The Lived Experience of Nursing Students who Study Abroad: A Phenomenological Inquiry

Monday, 13 July 2009: 2:45 PM

Michelle L. Edmonds, PhD, ARNP-BC, CEN
School of Nursing, Jacksonville University, Jacksonville, FL

Learning Objective 1: The learner will be able to verbalize understanding of how students may develop cultural competence by studying abroad.

Learning Objective 2: The learner will state at least 2 benefits and 2 impediments regarding study abroad programs for nursing students.

Purpose: Nurse researchers need to explore study abroad programs and identify their impact on the development of cultural competence and global perspectives in nursing students.  The purpose of this study was to explore the lived experience of nursing students who study abroad and to identify benefits and impediments that may be used to spawn future research and shape existing and future study abroad programs. The research question for this phenomenological study was “What is the lived experience of nursing students who study abroad?” 

Methods:   A purposive sample of nursing students was obtained and included participants who completed an elective study abroad nursing course to either England or Dominica between 2006 and 2008.  Data collection was obtained from two sources: semi-structured interviews and the written reflective travel journals.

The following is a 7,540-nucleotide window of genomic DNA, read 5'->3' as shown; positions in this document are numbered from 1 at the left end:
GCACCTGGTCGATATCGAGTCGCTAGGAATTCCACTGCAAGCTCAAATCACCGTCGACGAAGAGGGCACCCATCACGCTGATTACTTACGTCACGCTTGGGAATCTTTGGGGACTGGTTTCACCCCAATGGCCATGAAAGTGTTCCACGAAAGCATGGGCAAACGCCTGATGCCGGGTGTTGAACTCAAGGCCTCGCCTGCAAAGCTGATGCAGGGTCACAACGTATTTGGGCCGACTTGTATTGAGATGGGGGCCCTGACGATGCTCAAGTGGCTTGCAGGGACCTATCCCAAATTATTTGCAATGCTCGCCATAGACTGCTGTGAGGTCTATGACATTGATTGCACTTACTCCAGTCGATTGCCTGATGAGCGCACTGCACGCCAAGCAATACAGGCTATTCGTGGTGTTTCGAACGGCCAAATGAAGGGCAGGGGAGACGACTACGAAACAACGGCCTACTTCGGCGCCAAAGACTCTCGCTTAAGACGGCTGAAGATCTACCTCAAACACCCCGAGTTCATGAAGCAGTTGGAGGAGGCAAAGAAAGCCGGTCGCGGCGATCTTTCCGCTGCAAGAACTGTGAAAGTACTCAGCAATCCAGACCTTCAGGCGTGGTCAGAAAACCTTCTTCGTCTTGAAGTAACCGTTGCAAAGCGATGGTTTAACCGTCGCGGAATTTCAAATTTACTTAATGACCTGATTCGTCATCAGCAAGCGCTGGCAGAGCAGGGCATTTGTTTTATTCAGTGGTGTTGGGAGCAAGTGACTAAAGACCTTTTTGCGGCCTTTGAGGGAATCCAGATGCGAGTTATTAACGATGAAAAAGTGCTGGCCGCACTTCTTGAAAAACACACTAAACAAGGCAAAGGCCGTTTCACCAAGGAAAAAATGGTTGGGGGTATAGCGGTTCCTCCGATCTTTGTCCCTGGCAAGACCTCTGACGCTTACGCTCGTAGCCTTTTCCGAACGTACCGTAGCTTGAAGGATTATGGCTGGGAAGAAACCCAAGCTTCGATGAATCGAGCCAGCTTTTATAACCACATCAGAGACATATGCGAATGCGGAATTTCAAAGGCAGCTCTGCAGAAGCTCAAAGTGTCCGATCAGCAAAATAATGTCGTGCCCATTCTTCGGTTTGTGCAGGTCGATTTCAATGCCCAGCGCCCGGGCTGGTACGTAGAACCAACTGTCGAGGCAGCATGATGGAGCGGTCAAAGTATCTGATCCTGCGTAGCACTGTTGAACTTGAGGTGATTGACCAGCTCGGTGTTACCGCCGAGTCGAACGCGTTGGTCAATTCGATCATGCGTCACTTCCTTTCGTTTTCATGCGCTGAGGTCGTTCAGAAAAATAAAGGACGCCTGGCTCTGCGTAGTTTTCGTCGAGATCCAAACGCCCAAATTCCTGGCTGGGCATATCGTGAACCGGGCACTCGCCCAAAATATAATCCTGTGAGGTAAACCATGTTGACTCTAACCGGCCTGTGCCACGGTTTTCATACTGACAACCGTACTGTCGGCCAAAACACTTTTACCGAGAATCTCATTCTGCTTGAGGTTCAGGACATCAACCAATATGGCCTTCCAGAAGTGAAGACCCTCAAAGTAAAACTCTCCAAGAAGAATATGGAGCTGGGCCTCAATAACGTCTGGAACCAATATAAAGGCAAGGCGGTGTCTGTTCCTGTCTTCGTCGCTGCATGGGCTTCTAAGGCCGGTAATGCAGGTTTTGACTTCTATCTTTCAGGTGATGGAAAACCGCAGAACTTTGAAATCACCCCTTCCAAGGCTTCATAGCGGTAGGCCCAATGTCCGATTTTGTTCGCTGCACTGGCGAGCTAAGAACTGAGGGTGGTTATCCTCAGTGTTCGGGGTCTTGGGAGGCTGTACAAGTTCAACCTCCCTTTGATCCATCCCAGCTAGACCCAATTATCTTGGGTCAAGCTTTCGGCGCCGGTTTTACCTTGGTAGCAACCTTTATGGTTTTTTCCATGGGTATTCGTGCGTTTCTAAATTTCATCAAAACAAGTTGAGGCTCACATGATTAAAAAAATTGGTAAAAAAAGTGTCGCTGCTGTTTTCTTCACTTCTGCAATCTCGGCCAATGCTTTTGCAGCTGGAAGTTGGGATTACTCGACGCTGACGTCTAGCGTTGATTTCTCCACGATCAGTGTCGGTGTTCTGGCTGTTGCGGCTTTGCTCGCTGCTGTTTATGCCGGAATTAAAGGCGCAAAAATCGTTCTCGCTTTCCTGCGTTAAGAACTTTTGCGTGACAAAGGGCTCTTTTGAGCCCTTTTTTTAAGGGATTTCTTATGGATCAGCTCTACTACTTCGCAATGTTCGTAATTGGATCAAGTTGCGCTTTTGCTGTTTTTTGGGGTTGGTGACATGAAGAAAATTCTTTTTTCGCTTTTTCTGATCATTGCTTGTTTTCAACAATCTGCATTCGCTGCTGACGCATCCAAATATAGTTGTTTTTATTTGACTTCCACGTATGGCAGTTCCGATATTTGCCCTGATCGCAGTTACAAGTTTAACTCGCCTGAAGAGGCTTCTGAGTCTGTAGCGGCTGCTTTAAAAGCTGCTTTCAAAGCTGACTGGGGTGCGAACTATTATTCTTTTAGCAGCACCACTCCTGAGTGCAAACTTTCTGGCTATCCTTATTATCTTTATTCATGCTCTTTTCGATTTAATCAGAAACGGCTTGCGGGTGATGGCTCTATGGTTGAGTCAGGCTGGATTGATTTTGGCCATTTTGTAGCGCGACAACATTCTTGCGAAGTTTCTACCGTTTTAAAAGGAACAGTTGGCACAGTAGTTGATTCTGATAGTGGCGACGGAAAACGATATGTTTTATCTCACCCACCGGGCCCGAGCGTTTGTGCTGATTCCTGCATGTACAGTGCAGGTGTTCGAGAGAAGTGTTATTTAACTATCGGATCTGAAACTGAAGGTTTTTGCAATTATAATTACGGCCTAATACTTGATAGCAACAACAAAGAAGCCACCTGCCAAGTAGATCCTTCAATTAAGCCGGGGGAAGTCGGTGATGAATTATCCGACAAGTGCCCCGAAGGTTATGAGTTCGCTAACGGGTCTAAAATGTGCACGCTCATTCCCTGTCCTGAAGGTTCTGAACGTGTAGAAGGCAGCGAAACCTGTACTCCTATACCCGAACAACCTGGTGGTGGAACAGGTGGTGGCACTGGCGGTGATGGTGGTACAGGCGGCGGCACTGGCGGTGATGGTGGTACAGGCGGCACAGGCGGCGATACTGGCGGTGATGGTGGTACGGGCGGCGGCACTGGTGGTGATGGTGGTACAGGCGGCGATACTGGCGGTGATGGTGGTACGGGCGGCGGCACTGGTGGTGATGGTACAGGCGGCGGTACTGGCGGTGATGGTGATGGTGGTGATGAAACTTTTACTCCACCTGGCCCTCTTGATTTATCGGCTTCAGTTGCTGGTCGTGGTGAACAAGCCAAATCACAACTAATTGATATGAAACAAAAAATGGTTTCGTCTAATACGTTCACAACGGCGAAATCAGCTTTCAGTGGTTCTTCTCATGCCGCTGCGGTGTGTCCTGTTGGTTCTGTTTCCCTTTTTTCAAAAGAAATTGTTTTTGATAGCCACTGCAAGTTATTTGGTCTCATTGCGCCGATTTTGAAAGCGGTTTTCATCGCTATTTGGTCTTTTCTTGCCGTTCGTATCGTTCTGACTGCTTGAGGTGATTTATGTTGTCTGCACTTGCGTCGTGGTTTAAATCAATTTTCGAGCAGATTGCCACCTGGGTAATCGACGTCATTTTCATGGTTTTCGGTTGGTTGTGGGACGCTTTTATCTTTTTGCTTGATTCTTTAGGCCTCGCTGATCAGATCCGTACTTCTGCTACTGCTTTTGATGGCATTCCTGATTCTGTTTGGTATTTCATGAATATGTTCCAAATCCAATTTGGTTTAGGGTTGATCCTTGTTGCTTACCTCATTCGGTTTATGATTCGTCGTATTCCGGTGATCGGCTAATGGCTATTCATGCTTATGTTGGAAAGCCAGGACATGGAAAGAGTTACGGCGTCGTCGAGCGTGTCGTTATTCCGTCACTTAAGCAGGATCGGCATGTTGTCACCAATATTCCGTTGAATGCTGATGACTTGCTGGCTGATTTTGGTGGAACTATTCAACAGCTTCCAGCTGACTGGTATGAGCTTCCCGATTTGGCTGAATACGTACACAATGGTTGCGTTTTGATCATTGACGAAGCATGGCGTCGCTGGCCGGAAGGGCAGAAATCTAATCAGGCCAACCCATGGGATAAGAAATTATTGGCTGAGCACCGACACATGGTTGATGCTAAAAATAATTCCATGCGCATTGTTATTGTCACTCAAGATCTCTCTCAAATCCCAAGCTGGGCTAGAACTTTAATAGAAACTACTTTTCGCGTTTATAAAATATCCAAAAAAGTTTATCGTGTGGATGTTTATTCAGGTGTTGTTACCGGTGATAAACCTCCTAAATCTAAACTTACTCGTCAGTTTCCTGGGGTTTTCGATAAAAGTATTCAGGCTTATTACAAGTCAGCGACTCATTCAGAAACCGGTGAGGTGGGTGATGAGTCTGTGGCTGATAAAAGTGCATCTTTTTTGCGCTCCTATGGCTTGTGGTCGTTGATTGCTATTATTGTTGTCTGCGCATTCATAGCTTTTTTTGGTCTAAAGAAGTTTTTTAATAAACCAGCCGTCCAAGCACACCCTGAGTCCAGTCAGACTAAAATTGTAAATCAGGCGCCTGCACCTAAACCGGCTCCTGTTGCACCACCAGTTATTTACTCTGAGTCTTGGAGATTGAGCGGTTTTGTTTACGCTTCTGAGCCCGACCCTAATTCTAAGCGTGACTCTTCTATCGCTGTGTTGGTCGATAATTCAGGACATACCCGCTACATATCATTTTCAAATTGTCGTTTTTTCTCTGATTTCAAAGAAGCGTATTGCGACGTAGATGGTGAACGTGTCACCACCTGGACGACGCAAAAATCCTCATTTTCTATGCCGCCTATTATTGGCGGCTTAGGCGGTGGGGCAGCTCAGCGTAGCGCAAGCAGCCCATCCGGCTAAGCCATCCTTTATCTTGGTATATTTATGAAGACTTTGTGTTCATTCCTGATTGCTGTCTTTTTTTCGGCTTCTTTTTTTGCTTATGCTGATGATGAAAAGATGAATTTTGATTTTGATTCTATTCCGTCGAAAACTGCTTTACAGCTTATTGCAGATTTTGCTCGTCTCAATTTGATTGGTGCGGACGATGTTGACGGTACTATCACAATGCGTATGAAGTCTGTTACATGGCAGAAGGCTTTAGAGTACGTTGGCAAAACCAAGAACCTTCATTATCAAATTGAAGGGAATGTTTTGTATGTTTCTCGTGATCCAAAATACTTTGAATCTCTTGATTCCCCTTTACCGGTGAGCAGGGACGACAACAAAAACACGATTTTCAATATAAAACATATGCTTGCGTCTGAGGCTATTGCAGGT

Results: Four themes became evident as a result of becoming immersed in their written and spoken words.  Those themes were: recognizing, encountering, adapting, and mastering.  Findings from this study suggest that there are vast benefits of study abroad programs for nursing students including, but not limited to, increased personal growth, awareness of diverse cultures, adapting despite an unfamiliar environment, and increasing self-efficacy. 

Conclusion:   These findings have strong implications for nursing education, practice, and research.  Through studying abroad, nursing students learn how to begin the journey of cultural competence which will translate into better patient outcomes with diverse populations.